He pulled his breakfast across the table, trying to banish his treasonous thoughts. Rose had baked muffins rich with maple and nuts, fixed him eggs and sausages to feed a crowd—or one small witch with a hundred demands on his power. She loved him, and he Rose. Their daughter, he loved, and their small grandson. The people, he loved, but this life—the God—he could not hate this life more. The routine of it, and the sameness, and the nothing.
Nothing to do but rot. In the house, in the wild, what difference was there really? Usually he could forget, but sometimes a passion of loathing rose up and threatened to strangle him. He shoved bite after bite of eggs into his mouth, eating them as savagely as one could eat fluffy scrambled eggs. He could go. Nothing could really stop him.
Well—Rose could, but she’d have to kill him to do it, and he knew she wouldn’t. And Rose could only stop him if she knew he meant to leave. So simple… pack a bag as if he were going out camping. He didn’t need much, and he could be in Brightwater in a week; less if he pushed himself. He had money. He had money nobody knew about, not even Rose.
He could be there within a week, and aboard a ship within a week after that. In less than a month he could be getting drunk on a beach in the Monmouths and waiting for an adventure to find him. He could see Raven again, and Wolf.
Raven, at least, he thought, grimacing. The last time his old friends had come to Thundering Hills, he and Wolf had argued: a loud, nasty row over Fox’s young son taking the Knights’ leaf on his remaining hand. What did it matter? Beagan could never be High King, even if there were a mountain left to accept him, and anyway there were so few Revanar left in the world, the office would be no more than a puppet show for an audience that no longer cared. Eagle bit into a muffin loaded with walnuts, topped with crunchy maple sugar, and sighed. Rose was a good cook.
At best, the Movanar would greet a new High King with apathy. Fox had been popular enough, but millennia of oppression tended to leave a bad taste in the mouth. More likely it would be hostility, and in no time they’d be looking for someone to do away with Beagan—if the remnants of the Revanar didn’t get to it first. There were six left in Long Knife, last Eagle knew, clinging to their power and their lives by their manicured nails, and three in Wealaia: King Velrach, his wife, and his son. Wolf was left, and Raven; Rose’s friend Amaranth, and Beagan himself. Eagle supposed there might be a few more, but wherever they might be, they weren’t showing themselves. All the ages of the Revanar were buried and gone.
Let the boy be, he thought firmly at Wolf, stuffing down the rest of the muffins one by one. He deserves his own life. High King of nothing!
Fox wouldn’t have wanted it. He would have wanted his son free, and Beagan was as free as a boy shackled to his own past could be; even doing well, when Eagle had seen him last.
Maybe thirty years had been enough to cool Wolf’s temper.
Eagle sat back from the table, folding his hands over his stomach. It still bulged when he ate, though that would go away soon; if anything, he was more of a bottomless pit than he’d been as a young man, and gained less weight from it. He guessed it must have something to do with being a furnace in a great hall with no other warmth.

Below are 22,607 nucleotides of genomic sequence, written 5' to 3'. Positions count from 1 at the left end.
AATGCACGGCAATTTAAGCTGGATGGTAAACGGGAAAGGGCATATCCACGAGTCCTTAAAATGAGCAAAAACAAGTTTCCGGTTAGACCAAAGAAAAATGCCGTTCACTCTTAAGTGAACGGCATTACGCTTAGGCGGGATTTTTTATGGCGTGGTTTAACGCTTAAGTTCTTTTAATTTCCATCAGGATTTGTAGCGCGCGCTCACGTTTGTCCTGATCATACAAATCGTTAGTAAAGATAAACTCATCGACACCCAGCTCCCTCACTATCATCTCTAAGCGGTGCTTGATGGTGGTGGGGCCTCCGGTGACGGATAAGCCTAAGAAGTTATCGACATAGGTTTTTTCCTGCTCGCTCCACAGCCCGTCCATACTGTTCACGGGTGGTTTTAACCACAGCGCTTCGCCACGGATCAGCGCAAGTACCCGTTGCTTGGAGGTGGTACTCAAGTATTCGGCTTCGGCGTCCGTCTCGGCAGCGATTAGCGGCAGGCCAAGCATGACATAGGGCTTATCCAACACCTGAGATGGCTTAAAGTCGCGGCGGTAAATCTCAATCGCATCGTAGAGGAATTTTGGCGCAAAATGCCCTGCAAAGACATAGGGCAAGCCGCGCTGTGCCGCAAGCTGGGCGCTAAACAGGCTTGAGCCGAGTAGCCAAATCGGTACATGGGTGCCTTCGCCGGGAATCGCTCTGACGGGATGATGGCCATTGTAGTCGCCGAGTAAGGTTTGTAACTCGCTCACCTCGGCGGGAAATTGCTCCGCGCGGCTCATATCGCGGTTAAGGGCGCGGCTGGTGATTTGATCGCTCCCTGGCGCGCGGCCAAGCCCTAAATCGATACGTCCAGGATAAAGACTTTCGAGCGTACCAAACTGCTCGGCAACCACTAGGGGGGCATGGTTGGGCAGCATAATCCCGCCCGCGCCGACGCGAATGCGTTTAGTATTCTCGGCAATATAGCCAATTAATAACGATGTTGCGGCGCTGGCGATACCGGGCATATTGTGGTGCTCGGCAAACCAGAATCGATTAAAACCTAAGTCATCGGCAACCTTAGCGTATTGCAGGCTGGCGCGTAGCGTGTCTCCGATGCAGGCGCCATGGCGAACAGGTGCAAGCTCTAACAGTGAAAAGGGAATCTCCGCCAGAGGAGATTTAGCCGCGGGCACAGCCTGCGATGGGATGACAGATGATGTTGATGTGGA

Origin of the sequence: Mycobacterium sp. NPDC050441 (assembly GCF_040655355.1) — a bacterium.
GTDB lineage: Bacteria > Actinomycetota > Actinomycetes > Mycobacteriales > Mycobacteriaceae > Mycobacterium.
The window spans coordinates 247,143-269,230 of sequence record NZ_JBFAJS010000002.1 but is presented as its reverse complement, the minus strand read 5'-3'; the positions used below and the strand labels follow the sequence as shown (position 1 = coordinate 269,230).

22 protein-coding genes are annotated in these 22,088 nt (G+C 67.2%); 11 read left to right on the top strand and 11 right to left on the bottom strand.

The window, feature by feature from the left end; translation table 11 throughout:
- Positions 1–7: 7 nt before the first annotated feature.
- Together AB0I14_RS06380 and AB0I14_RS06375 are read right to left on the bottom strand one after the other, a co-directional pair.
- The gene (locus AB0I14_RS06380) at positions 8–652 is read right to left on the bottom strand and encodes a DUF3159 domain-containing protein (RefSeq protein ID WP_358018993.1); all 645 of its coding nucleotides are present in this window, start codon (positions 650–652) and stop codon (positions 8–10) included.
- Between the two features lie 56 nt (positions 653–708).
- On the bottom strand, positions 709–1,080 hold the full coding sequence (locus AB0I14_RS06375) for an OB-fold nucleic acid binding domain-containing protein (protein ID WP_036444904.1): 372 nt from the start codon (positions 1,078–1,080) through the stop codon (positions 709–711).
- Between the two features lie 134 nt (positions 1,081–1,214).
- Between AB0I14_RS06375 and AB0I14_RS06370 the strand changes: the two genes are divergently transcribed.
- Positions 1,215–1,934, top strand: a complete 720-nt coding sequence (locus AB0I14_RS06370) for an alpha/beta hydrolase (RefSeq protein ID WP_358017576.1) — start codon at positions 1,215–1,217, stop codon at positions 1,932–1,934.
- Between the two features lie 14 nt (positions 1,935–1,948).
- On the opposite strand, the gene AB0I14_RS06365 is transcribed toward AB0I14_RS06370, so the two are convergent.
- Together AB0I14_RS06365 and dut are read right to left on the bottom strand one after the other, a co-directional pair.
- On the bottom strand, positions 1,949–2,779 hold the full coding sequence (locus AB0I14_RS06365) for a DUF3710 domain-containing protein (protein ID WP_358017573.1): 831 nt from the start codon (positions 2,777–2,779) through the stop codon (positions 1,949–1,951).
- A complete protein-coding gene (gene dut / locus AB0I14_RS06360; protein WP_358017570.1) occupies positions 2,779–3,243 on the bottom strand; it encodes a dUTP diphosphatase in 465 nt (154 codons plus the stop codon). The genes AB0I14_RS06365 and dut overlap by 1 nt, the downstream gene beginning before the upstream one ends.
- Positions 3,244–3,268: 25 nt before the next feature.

Thirty years! He chuckled to himself. Wolf had likely forgotten he was ever angry with Eagle before Thundering Hills had disappeared over the horizon. They’d never been friends exactly, but they weren’t completely unfriendly either, and Eagle missed him more than he could admit. Wolf was more volatile than flame, but once he decided to burn for you, that was the end.
Inside a month—how good it would be to see them! Plenty had come and gone, drifted away or died, but Raven and Wolf had made a nice life for themselves in the tropics, and made it clear Eagle was welcome there, Eagle and anyone connected to him.
He could go. But the moment he began to work through the logistics of the trip, his mind quailed. Rose would be so worried about him, and rightly so. The food—there was no way he could carry all he’d need onto the ship.
And then there was Dingus, too little to understand, but old enough to be hurt by Eagle’s dereliction; old enough to associate Eagle’s leaving with his own father’s, however wrong he might be to make that connection.
Maybe not so great a wrong to Eagle. Angus had at least wanted to take the boy with him, but all Eagle could think of was how much he wanted to be out of this place, out from beneath the weight of stares.
Selfishness, that was the only word for it. It would be wrong to leave without saying good-bye to Dingus. Over centuries of life, he’d done plenty of things he wasn’t proud of, but that was a cruelty not even Eagle’s numb heart could withstand. He couldn’t leave without saying good-bye to his grandson, but he couldn’t say good-bye and still leave.
He could never leave while Dingus remained.
He rose from the table and began the washing-up. This, at least, he could do for Rose. He pumped a dishpan full of water, added soap, and tried not to think about wandering. He tried not to think of all the times he had left one place and gone to another, of the wind in his hair as a ship carried him out of port.
It wouldn’t be the same. In his memory, Fox stood next to him smiling, as eager as he to see something new. In his memory they were together, but there wasn’t any more Fox and there never would be.